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Intergenerational Educational Mobility: Effects of Family and State in Malaysia


  • Lee A. Lillard
  • Robert J. Willis


In this paper we explore evidence concerning the relationship between parents' and children's education using a new body of data, the Second Malaysian Family Life Survey (MFLS-2), which contains information on the education of as many as four generations within a given family. These data allow us to study the spread of education in Malaysia over much of this century by examining the educational attainment of birth cohorts from 1910 to 1980. More significantly, we use these data to study the effects of parental education on the progress of their children through elementary, secondary, and post-secondary school within a sequential discrete-time hazard model which allows for correlations among unmeasured family and individual-specific components. For a subset of the cohorts, we are able to introduce time-varying covariates to measure the family's economic circumstances, the quality of its environment, and the composition of the sibset at the time a given decision is made.

Suggested Citation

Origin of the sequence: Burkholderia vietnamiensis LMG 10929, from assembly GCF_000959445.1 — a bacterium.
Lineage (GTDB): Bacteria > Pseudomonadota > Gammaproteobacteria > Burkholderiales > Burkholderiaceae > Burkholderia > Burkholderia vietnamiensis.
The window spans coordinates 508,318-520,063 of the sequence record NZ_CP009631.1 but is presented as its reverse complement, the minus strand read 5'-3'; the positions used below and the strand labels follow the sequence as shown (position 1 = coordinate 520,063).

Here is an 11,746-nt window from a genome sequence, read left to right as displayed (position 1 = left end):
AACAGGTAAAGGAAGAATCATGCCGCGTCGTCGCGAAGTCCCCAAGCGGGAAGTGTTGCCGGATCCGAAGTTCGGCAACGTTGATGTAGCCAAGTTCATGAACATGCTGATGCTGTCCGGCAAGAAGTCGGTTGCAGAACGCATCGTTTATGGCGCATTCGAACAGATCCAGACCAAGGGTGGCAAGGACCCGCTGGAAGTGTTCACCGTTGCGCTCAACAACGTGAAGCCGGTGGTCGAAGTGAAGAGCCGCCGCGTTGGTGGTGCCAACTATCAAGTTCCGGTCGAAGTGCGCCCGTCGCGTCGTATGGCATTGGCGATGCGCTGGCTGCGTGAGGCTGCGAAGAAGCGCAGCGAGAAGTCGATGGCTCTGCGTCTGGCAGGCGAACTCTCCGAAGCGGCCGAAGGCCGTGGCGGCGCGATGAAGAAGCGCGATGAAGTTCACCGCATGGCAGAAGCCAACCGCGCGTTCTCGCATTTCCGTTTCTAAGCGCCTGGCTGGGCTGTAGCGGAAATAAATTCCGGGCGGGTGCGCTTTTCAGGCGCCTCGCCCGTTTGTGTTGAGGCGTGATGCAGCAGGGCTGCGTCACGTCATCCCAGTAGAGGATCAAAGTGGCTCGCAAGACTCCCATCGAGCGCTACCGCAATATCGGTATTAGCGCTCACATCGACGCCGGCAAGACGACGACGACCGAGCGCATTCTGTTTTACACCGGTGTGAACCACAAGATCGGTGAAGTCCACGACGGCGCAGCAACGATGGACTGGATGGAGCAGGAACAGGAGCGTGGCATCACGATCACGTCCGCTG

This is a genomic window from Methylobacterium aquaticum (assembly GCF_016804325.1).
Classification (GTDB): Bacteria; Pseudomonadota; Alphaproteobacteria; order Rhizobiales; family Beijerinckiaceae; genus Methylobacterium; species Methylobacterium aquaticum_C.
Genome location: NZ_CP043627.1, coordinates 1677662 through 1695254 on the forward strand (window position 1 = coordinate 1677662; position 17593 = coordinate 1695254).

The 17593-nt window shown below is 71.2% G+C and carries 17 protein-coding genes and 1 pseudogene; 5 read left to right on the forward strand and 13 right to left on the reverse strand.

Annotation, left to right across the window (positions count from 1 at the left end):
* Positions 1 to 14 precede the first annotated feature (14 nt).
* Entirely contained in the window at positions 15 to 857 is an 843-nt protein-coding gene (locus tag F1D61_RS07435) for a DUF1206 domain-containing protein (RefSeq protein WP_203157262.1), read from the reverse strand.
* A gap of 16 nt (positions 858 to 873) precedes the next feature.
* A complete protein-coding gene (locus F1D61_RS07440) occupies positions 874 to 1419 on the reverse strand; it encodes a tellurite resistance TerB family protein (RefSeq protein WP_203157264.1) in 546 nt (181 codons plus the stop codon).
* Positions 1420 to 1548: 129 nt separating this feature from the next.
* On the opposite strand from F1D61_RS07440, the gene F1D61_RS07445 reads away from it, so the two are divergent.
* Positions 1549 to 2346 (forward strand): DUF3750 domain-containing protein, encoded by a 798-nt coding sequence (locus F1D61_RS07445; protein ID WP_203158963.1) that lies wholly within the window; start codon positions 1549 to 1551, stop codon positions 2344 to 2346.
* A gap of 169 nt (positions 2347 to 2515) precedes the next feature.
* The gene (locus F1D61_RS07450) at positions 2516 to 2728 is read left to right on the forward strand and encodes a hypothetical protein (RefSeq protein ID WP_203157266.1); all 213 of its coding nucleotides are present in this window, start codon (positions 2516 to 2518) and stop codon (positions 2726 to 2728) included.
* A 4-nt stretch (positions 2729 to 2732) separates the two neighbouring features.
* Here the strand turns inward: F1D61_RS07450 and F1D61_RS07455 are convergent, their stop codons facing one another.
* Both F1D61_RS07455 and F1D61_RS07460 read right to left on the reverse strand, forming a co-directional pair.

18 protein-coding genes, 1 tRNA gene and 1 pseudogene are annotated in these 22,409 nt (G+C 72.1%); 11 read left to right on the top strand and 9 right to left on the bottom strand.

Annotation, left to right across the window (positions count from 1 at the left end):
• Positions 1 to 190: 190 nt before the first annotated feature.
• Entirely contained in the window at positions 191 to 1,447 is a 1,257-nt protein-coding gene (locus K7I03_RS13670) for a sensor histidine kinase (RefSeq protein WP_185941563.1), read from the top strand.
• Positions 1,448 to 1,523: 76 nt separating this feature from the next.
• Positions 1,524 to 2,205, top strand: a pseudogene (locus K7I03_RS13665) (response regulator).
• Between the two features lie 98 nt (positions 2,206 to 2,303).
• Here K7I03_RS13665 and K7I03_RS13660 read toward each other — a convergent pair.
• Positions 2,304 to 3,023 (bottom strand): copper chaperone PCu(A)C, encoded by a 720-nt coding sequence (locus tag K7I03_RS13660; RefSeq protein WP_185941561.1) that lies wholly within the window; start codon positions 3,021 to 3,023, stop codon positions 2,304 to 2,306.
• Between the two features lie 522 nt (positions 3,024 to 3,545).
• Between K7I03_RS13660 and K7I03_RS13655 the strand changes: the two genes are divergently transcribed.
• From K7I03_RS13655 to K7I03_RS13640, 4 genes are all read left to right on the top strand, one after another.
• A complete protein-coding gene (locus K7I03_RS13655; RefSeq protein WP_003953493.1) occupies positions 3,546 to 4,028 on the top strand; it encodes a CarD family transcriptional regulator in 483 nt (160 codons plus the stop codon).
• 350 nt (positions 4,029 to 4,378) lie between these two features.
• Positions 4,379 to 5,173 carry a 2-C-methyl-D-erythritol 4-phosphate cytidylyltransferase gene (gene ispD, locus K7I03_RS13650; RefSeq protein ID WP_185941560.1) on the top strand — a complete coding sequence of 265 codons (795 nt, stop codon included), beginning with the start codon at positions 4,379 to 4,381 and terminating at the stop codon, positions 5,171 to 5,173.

• Lee A. Lillard & Robert J. Willis, 1994. "Intergenerational Educational Mobility: Effects of Family and State in Malaysia," Journal of Human Resources, University of Wisconsin Press, vol. 29(4), pages 1126-1166.
  • Handle: RePEc:uwp:jhriss:v:29:y:1994:4:1:p:1126-1166

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    References listed on IDEAS

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    4. Hope Corman & Theodore J. Joyce & Michael Grossman, 1987. "Birth Outcome Production Function in the United States," Journal of Human Resources, University of Wisconsin Press, vol. 22(3), pages 339-360.
    5. Jeffrey E. Harris, 1982. "Prenatal Medical Care and Infant Mortality," NBER Chapters,in: Economic Aspects of Health, pages 13-52 National Bureau of Economic Research, Inc.
    6. Michael Grossman, 1972. "The Demand for Health: A Theoretical and Empirical Investigation," NBER Books, National Bureau of Economic Research, Inc, number gros72-1, January.
    7. Heckman, James, 2013. "Sample selection bias as a specification error," Applied Econometrics, Publishing House "SINERGIA PRESS", vol. 31(3), pages 129-137.
    8. Hope Corman & Theodore J. Joyce & Michael Grossman, 1985. "Birth Outcome Production Functions in the U.S," NBER Working Papers 1729, National Bureau of Economic Research, Inc.
    9. Mroz, Thomas A, 1987. "The Sensitivity of an Empirical Model of Married Women's Hours of Work to Economic and Statistical Assumptions," Econometrica, Econometric Society, vol. 55(4), pages 765-799, July.
    10. repec:aph:ajpbhl:1979:69:7:653-660_0 is not listed on IDEAS
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